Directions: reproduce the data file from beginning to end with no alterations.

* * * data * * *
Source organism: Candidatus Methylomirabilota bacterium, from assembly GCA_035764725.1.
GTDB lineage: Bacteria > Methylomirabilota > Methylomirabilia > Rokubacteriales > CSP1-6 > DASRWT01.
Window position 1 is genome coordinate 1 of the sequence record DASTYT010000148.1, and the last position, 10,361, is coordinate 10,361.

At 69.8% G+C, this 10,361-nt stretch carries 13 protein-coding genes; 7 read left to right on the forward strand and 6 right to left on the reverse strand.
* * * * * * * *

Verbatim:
Source organism: Candidatus Methylomirabilota bacterium, from assembly GCA_035764725.1.
GTDB lineage: Bacteria > Methylomirabilota > Methylomirabilia > Rokubacteriales > CSP1-6 > DASRWT01.
Window position 1 is genome coordinate 1 of the sequence record DASTYT010000148.1, and the last position, 10,361, is coordinate 10,361.

At 69.8% G+C, this 10,361-nt stretch carries 13 protein-coding genes; 7 read left to right on the forward strand and 6 right to left on the reverse strand.